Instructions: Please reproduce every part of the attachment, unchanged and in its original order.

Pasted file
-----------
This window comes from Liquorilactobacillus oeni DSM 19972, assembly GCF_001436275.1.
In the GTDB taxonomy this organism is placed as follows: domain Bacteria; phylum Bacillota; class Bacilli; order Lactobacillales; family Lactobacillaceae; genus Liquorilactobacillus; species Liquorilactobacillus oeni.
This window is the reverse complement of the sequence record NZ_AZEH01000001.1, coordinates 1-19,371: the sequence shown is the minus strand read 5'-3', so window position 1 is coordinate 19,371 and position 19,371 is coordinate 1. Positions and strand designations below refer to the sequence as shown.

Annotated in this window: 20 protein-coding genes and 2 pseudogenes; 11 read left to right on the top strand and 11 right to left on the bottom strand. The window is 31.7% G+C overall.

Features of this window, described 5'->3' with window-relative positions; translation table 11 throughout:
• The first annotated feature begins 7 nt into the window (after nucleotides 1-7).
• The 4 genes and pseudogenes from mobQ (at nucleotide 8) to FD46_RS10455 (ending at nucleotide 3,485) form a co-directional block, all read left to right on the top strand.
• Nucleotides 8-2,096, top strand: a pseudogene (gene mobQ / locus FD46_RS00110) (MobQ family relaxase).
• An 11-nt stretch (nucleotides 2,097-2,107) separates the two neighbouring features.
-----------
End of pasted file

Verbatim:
This window comes from Liquorilactobacillus oeni DSM 19972, assembly GCF_001436275.1.
In the GTDB taxonomy this organism is placed as follows: domain Bacteria; phylum Bacillota; class Bacilli; order Lactobacillales; family Lactobacillaceae; genus Liquorilactobacillus; species Liquorilactobacillus oeni.
This window is the reverse complement of the sequence record NZ_AZEH01000001.1, coordinates 1-19,371: the sequence shown is the minus strand read 5'-3', so window position 1 is coordinate 19,371 and position 19,371 is coordinate 1. Positions and strand designations below refer to the sequence as shown.

Annotated in this window: 20 protein-coding genes and 2 pseudogenes; 11 read left to right on the top strand and 11 right to left on the bottom strand. The window is 31.7% G+C overall.

Features of this window, described 5'->3' with window-relative positions; translation table 11 throughout:
• The first annotated feature begins 7 nt into the window (after nucleotides 1-7).
• The 4 genes and pseudogenes from mobQ (at nucleotide 8) to FD46_RS10455 (ending at nucleotide 3,485) form a co-directional block, all read left to right on the top strand.
• Nucleotides 8-2,096, top strand: a pseudogene (gene mobQ / locus FD46_RS00110) (MobQ family relaxase).
• An 11-nt stretch (nucleotides 2,097-2,107) separates the two neighbouring features.